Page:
can't tell if it's fingers through the trigger guard, but
I hope so. Yeah. So that is the co creator
of Chipchilla, which we will we will get to in
a sec Now, I don't know this. Also, there are
four to six moist spots on his shirt and it

(02:40:17):
does not It doesn't. It's not a flattering look. I'm
not body shaming the man. I'm just saying there are
four to six moist spots on his shirt, and I
wouldn't want to be filmed with with that many moist
spots on my shirt while pointing a gun at my
dick in front of a Confederate flag. Now. I don't
know if this is either despite or because of The

(02:40:39):
Daily Wire's constant attacks on how Disney has a gay agenda,
But The Daily Wire did manage to acquire some talent
from Disney. In August of twenty twenty two, they recruited
the showrunner of the Emmy winning animated series Rapunzel's Tangled Adventure,
Chris Sonnenberg to be the Senior VP of Animation Development
and Production at The Daily Wire. Now they most likely

(02:41:01):
got this guy the Jeremy Borings and Sonnenberg's mutual friend
Zachary Levi, who again was in was in Boring's first movie,
and Zachary Levi also starred as Flinn Ryder Entangled and
This and This Tangled animated series for the Disney Channel.
So I'm guessing this is how this connection was made.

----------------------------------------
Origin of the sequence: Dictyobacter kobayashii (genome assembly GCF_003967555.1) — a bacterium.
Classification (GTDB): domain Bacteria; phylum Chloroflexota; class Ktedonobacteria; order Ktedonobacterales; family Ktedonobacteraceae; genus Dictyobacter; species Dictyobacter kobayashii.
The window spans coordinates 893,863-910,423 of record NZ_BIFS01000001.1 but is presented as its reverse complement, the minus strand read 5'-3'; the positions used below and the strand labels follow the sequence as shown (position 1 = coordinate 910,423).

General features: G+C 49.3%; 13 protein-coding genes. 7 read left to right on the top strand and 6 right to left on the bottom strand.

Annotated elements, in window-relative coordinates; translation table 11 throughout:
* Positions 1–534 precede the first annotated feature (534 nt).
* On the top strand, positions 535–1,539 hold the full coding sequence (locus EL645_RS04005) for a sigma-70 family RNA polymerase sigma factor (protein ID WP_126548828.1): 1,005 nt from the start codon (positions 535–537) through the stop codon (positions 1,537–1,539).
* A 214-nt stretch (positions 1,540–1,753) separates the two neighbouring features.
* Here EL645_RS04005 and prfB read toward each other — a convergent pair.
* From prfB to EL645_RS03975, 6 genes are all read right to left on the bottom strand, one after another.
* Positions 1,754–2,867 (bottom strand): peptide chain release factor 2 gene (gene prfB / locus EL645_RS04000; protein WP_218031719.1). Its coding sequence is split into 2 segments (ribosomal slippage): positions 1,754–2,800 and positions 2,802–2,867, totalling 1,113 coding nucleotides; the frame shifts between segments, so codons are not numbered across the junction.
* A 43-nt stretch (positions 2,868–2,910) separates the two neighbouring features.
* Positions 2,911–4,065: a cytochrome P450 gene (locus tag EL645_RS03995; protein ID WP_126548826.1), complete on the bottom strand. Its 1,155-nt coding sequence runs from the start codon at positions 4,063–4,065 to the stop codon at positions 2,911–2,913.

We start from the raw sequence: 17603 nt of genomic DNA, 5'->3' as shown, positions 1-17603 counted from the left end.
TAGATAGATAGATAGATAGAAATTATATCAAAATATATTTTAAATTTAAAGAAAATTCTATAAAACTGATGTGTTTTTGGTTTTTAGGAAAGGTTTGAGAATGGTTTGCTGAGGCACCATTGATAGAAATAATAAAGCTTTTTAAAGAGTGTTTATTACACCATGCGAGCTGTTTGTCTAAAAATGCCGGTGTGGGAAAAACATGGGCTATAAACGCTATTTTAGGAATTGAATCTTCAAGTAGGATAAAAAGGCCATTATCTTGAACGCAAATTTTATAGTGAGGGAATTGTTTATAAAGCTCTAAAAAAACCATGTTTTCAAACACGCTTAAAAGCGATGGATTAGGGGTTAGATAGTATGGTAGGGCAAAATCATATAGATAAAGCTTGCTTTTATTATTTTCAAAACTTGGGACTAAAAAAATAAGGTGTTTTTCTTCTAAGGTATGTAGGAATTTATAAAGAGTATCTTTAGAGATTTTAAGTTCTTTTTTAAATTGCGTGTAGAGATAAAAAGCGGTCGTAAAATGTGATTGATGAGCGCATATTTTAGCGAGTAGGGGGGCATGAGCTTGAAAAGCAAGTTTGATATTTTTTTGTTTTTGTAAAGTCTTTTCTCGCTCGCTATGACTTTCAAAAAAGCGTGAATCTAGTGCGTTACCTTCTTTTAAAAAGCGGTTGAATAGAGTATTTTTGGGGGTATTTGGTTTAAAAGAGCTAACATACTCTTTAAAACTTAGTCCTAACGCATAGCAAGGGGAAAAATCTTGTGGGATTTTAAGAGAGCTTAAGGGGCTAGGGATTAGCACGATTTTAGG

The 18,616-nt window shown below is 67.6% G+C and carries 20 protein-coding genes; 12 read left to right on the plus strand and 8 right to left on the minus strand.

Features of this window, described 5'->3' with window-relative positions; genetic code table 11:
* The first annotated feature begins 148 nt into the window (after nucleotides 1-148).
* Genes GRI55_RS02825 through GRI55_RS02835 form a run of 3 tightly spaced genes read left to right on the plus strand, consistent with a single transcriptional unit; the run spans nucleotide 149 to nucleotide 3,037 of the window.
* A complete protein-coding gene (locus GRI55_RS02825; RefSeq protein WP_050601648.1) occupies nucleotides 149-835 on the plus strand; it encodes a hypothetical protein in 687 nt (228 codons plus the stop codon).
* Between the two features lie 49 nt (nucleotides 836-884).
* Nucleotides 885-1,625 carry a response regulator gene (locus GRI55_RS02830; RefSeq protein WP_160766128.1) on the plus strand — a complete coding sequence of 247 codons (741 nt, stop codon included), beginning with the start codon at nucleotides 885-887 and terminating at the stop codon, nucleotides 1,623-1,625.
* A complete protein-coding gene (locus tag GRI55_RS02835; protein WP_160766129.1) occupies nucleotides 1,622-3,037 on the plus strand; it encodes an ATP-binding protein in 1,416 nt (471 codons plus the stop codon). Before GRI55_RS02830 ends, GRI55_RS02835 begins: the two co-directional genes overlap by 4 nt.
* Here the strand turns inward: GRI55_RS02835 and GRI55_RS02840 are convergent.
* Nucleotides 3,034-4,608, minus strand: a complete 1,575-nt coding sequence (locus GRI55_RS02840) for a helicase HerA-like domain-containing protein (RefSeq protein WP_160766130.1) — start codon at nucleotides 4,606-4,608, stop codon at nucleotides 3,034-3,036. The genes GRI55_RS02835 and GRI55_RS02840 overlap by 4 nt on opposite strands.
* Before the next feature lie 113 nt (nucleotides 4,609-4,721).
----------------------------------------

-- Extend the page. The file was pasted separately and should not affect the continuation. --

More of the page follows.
But yeah, so this this guy who was actually like

(02:41:23):
a very successful, like mainstream showrunner for animated animated shows,
some somehow decided to agree to get hired by The
Daily Wire. And this is this is now his jobs
overseeing the animated production for chip Chilla, Yeah, which is
the Bluey knock off. I mean, yes, I get it,
among other things. There's been a lot of layoffs and animation.

(02:41:44):
I have no doubt that a number of people who
don't align ideologically but are desperate for a job and
just more morally flexible than others are going to wind
up working for this project. Yeah. Yeah, So this past October,
the Daily Wire's multi year initiative to create a slate

(02:42:05):
of children's programming finally had something to show. In another
live streamed announcement, Jeremy Boring ranted about how Disney is
using their parent trusted brand to quote indoctrinate children into
the LGBTQIA cult unquote. Now, while he praised Walt Disney
as an American entrepreneur, Jeremy Boring derided the current state

(02:42:29):
of the Disney Company as quote pushing all of the
worst excesses of the woke left, including paying for employees abortions,